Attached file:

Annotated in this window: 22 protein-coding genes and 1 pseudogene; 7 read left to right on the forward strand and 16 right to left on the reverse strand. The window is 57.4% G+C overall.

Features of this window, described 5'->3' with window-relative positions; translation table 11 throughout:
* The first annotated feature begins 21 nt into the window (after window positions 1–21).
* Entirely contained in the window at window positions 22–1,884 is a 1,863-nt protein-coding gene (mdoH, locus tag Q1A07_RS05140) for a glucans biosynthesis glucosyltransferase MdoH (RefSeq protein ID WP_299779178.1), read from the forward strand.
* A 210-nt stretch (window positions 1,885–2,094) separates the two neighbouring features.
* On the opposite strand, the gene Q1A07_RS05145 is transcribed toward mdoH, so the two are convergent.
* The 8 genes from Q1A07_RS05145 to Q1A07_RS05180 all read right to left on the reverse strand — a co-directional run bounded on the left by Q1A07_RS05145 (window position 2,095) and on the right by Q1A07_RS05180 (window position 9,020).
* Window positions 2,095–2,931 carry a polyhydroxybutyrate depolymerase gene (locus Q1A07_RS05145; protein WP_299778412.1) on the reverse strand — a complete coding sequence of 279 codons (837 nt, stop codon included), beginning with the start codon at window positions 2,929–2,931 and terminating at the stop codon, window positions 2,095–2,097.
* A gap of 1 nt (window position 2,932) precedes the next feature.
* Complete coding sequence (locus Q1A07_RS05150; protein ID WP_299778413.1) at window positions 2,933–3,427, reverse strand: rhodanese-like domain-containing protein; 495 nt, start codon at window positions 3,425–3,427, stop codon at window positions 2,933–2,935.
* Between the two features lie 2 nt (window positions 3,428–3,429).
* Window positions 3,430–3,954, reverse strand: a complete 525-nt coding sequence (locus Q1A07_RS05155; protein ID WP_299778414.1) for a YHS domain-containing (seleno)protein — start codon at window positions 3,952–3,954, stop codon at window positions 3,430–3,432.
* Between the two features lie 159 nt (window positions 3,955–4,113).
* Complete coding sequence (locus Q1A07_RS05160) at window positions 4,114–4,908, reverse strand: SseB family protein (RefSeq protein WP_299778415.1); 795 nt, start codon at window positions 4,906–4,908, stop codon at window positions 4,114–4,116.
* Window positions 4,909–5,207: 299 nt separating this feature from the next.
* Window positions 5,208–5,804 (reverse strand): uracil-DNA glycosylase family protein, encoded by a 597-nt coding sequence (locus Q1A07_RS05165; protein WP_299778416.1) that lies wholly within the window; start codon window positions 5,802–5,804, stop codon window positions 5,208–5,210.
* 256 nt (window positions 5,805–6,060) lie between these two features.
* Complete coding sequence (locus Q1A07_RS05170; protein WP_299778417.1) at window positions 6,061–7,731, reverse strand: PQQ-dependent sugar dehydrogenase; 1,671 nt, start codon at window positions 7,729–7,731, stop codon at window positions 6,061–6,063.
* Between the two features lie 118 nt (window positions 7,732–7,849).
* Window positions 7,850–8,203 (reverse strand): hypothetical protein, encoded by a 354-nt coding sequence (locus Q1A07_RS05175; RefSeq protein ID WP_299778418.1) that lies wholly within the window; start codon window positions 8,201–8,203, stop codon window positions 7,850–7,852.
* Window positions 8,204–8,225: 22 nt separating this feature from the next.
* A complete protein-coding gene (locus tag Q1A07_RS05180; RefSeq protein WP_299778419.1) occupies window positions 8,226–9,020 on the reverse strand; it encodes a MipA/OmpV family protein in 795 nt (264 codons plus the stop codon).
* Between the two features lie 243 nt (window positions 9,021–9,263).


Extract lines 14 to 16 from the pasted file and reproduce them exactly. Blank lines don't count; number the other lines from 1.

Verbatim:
* Complete coding sequence (locus Q1A07_RS05160) at window positions 4,114–4,908, reverse strand: SseB family protein (RefSeq protein WP_299778415.1); 795 nt, start codon at window positions 4,906–4,908, stop codon at window positions 4,114–4,116.
* Window positions 4,909–5,207: 299 nt separating this feature from the next.
* Window positions 5,208–5,804 (reverse strand): uracil-DNA glycosylase family protein, encoded by a 597-nt coding sequence (locus Q1A07_RS05165; protein WP_299778416.1) that lies wholly within the window; start codon window positions 5,802–5,804, stop codon window positions 5,208–5,210.